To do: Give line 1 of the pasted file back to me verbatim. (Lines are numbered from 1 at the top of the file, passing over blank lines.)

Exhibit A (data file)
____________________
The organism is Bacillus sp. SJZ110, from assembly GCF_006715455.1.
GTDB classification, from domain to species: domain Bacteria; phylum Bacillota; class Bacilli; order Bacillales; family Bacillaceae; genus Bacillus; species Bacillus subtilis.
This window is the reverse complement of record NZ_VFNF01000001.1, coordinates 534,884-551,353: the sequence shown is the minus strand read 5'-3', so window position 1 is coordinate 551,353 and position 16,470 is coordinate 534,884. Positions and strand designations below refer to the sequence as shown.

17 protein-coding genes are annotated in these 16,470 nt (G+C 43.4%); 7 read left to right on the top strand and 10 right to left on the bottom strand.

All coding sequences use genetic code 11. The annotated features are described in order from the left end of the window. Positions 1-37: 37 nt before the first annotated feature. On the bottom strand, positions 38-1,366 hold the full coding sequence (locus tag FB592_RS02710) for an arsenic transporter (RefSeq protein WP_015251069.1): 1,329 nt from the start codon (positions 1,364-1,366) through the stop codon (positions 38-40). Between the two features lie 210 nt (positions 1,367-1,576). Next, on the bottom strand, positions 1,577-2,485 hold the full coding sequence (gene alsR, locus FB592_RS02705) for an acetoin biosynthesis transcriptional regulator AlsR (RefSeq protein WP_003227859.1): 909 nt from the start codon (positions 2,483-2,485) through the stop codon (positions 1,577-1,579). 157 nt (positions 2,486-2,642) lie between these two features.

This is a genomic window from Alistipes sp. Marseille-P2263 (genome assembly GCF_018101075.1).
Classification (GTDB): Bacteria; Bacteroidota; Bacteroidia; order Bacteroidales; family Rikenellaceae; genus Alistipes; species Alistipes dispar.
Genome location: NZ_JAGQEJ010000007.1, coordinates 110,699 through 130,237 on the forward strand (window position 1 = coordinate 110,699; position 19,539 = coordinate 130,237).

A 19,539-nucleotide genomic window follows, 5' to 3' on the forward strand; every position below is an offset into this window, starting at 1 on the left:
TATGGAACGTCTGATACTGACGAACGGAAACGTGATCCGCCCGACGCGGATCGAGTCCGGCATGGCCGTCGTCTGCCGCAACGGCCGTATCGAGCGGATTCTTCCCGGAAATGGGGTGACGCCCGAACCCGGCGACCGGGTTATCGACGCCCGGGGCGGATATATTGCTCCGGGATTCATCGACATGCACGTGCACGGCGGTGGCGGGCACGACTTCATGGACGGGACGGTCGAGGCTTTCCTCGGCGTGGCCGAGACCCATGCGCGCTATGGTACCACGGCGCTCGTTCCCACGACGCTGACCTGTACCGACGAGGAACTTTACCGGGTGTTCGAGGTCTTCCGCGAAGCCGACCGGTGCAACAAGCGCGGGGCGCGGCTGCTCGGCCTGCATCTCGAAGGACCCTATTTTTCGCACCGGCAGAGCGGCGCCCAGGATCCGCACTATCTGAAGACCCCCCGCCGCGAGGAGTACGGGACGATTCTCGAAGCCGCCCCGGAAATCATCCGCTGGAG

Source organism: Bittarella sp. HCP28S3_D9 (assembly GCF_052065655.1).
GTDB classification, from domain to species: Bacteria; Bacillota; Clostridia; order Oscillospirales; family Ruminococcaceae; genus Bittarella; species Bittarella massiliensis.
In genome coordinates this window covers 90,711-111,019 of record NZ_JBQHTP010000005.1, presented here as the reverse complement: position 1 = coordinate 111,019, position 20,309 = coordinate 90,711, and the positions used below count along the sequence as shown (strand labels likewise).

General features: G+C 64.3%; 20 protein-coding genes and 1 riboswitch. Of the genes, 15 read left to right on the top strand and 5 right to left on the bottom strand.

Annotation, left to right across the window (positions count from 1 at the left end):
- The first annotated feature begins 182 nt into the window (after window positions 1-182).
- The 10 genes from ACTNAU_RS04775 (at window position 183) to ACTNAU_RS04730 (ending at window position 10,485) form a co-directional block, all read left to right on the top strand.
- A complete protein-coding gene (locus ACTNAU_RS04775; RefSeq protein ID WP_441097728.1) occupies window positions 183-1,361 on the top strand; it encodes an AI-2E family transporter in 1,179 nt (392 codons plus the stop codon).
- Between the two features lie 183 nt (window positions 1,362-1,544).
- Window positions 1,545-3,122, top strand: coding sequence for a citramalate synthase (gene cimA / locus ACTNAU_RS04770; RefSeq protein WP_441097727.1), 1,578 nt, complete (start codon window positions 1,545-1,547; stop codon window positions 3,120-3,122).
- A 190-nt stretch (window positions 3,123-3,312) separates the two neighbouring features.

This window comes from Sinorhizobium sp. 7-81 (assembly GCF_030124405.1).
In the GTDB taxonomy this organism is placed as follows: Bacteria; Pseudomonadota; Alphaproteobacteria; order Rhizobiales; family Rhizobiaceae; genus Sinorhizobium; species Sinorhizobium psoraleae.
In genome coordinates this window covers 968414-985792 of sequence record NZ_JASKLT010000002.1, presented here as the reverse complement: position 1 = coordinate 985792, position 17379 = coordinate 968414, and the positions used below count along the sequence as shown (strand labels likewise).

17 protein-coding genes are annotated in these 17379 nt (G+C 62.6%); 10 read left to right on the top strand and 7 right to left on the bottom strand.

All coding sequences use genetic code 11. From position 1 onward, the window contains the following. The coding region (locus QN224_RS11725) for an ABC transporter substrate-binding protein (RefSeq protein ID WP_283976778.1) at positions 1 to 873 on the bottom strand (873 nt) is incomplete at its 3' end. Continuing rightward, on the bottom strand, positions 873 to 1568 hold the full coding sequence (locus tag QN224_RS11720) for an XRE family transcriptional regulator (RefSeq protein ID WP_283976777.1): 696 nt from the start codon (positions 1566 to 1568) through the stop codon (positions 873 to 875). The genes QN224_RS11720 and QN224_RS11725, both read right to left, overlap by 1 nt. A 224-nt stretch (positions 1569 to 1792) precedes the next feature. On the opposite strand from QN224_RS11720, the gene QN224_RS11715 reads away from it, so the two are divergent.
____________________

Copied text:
The organism is Bacillus sp. SJZ110, from assembly GCF_006715455.1.